Strategic Defaults… Is this the culture we want?

Perhaps you’ve taken note of the cultural shift occurring in our country where the feeling of shame in some cases actually seems to be turning into a badge of honor. Remember the days when filing for bankruptcy was stigmatized in our society? Bankruptcy and default are no longer considered taboo, and this new way of thinking will have huge ramifications.

 In today’s economy, we’re seeing this type of behavior more so than ever before. Timely bill payment is becoming less of a priority, as there is less dependence on credit scores today. Some borrowers, who were able to pay, deliberately allowed their loans to go into default to take advantage of required “arbitration” which reduced required payments… The news program 60 Minutes even highlighted the ability and willingness of scores of borrowers to default on their mortgages.

 Personal responsibility for debt is being diminished by government intervention, which is disastrous for our economy. How will our society function if everyone assumes the debt contract they signed is basically meaningless? How will businesses function if the repayment of debt becomes optional? We are setting a bad example for future generations by shrugging off a late payment or by taking on debt without serious consideration as to whether it could be paid back.

 Government is partially responsible for this mentality by suggesting there will be “bailouts” for those who overreach and fail. This results in unfairness for those who try hard to keep their bills current. Essentially there is encouragement for borrowers who would normally honor their responsibilities to simply ignore bills, as they watch neighbors and friends take advantage of the “system.”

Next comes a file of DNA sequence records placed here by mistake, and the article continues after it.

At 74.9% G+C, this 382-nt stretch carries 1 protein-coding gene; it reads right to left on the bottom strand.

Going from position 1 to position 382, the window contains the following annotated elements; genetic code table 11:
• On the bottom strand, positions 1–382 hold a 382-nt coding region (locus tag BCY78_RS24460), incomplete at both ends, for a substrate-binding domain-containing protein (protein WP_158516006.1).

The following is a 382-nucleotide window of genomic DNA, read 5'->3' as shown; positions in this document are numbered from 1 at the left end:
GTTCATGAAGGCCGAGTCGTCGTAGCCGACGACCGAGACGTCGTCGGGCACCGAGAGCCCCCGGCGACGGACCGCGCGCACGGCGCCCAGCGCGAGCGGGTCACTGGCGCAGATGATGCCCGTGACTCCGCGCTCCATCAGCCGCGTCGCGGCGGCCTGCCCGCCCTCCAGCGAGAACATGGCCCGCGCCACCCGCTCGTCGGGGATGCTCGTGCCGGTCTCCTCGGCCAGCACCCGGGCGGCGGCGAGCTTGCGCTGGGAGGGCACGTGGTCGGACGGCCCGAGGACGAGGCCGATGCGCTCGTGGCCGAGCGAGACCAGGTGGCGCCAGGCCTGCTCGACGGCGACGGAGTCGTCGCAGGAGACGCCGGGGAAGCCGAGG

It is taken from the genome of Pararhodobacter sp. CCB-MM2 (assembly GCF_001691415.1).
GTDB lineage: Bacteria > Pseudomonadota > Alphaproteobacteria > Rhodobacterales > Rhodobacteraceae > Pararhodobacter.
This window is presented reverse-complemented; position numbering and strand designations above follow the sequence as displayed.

If the government begins deciding who should pay back debt and who shouldn’t, we will likely see some severe unintended consequences, as we are seeing with the recent discussions on forcing banks to reduce principal amounts on loans to subprime borrowers. Banks will have no choice in this environment, but to constrain credit.

It cannot be expected that credit will flow easily if there is no intentional desire to pay it back. Banks make credit decisions based on the consumer’s ability and total responsibility to pay back the loan. With this new shift in a public that is shirking its responsibilities, banks need the ability to go after those who default, and there must be a more expedited process for banks to recover their assets. An 18 – 24 month foreclosure process, with a possible six to eight month extension because of a last-minute bankruptcy, does not help the system, and in my opinion actually hurts everyone by increasing the cost and desirability of lending.

Maybe we should ask ourselves – is this the culture we really want?

Leave a Reply